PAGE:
Santa Monica Bay 1976
As early as kindergarten Ray Yano sensed he had a natural ability in painting. During art sessions in elementary school his teachers asked how he was able to paint the way he did. Unexplainable at the time he simply said, "that's how things looks". Ray grew up on the north side of Chicago attending local public schools. In high school he received an art award for after school art classes at the Art Institute of Chicago. With this introduction into the world of fine art he took several classes during the summer. He seriously considered continuing his art education after graduating high school, but also displayed an ability in the sport of gymnastics. University coaches were eagerly recruiting potential team members and simplified for him the college admission process. Ray was soon on the varsity gymnastics team enjoying the
excitement of competition. The university offered a design curriculum with a philosophy more in keeping with his exploratory nature. His design instructors had previously split from the American Bauhaus established School of Design in Chicago. Their approach to design education preferred a broad ranging education rather than technique specialization. In addition to Bauhaus influenced instructors, the department also had as research professor, the visionary R. Buckminster Fuller.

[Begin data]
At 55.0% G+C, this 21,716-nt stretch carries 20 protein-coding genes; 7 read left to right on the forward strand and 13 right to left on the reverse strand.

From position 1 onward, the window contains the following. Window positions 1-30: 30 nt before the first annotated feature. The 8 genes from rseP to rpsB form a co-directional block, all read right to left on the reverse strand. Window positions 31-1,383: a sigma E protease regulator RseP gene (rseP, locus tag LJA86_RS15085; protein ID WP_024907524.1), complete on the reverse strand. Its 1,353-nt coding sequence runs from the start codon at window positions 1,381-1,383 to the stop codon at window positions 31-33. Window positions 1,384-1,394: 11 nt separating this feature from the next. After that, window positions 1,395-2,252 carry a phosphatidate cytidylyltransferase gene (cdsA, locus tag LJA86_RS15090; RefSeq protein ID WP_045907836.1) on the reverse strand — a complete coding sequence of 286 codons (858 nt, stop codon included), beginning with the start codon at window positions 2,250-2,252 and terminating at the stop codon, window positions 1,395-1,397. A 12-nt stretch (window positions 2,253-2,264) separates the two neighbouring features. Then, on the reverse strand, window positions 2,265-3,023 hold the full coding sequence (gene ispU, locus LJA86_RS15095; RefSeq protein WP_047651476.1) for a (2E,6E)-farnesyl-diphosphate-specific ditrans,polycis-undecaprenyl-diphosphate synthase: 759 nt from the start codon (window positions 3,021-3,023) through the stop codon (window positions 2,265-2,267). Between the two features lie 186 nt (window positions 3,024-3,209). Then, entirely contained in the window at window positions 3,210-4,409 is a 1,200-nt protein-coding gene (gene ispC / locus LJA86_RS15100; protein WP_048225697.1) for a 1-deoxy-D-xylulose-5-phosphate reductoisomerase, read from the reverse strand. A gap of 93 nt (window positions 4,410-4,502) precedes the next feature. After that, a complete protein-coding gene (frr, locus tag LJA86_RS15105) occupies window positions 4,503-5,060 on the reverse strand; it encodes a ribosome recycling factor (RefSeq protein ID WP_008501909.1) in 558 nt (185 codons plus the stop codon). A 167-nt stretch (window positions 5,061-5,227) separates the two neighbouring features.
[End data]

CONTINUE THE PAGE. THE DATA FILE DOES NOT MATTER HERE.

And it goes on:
After graduating with a B.A. degree, Ray joined the Peace Corps only to find a misfit application of his personality and education. Exiting the Peace Corps he then quickly enlisted in the Naval Air Reserves to fulfill his military obligation. In 1966, after finishing six months active duty training, Ray drove out to Southern California to apply his visionary design education. His broad based education, that ranged from graphic design to site planning and urban design, enabled him to secure a position as a city planner, first with the City of San Diego and later with the Los Angeles Planning Department, Advanced Planning Division.
After four years in Urban Planning, Ray sought more creative and operational freedom in private sector entrepreneurship. He was able to achieve financial independence, but throughout the years found himself dedicated to fine art painting, his true calling. The Pacific Ocean with its ever changing motion from tranquil to devastating power became a challenge to capture. Once out to sea Ray began to understand its timeless wonder.